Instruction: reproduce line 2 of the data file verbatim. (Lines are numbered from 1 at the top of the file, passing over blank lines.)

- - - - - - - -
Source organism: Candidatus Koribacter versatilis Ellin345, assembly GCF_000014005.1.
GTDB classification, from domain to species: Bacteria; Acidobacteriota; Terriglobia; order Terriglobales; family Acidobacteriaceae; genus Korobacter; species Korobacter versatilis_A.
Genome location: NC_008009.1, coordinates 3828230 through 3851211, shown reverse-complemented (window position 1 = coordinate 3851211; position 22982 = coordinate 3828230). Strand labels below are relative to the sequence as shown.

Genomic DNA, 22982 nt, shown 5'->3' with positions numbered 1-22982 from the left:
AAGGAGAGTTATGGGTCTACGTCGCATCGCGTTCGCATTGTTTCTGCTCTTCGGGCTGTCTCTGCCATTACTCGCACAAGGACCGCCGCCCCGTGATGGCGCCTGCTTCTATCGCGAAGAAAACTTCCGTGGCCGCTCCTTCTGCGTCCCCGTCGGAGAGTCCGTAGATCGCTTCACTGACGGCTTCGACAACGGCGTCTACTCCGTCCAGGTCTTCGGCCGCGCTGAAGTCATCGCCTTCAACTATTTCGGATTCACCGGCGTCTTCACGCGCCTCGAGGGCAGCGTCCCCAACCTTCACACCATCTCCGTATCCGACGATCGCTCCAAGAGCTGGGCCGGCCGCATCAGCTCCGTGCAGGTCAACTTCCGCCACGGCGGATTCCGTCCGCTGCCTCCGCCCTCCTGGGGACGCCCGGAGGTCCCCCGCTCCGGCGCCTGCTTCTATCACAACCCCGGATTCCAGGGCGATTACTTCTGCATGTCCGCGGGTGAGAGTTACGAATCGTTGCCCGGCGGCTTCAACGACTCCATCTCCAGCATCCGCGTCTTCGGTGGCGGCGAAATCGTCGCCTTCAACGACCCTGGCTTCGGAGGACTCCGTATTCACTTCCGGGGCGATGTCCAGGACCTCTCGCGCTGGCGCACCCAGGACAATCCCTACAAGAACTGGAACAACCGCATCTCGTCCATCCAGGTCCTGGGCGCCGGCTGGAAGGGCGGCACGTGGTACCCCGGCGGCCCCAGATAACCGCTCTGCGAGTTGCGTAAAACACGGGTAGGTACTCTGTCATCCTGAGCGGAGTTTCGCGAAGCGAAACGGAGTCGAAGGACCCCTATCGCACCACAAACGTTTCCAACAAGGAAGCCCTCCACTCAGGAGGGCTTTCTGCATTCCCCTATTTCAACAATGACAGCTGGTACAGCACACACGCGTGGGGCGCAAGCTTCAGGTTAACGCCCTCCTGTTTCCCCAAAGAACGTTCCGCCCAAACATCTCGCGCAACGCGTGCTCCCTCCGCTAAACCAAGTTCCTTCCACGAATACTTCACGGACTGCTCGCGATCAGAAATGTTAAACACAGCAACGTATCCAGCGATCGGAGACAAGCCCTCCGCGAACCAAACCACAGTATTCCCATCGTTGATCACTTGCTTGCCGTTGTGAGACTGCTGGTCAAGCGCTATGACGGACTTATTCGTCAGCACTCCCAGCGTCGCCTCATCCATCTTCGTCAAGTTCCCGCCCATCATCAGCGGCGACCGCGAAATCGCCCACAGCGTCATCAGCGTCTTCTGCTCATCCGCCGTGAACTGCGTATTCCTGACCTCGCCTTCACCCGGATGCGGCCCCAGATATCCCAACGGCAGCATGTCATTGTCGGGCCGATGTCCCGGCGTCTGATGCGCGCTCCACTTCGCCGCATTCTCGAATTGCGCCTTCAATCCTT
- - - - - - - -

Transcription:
GTDB classification, from domain to species: Bacteria; Acidobacteriota; Terriglobia; order Terriglobales; family Acidobacteriaceae; genus Korobacter; species Korobacter versatilis_A.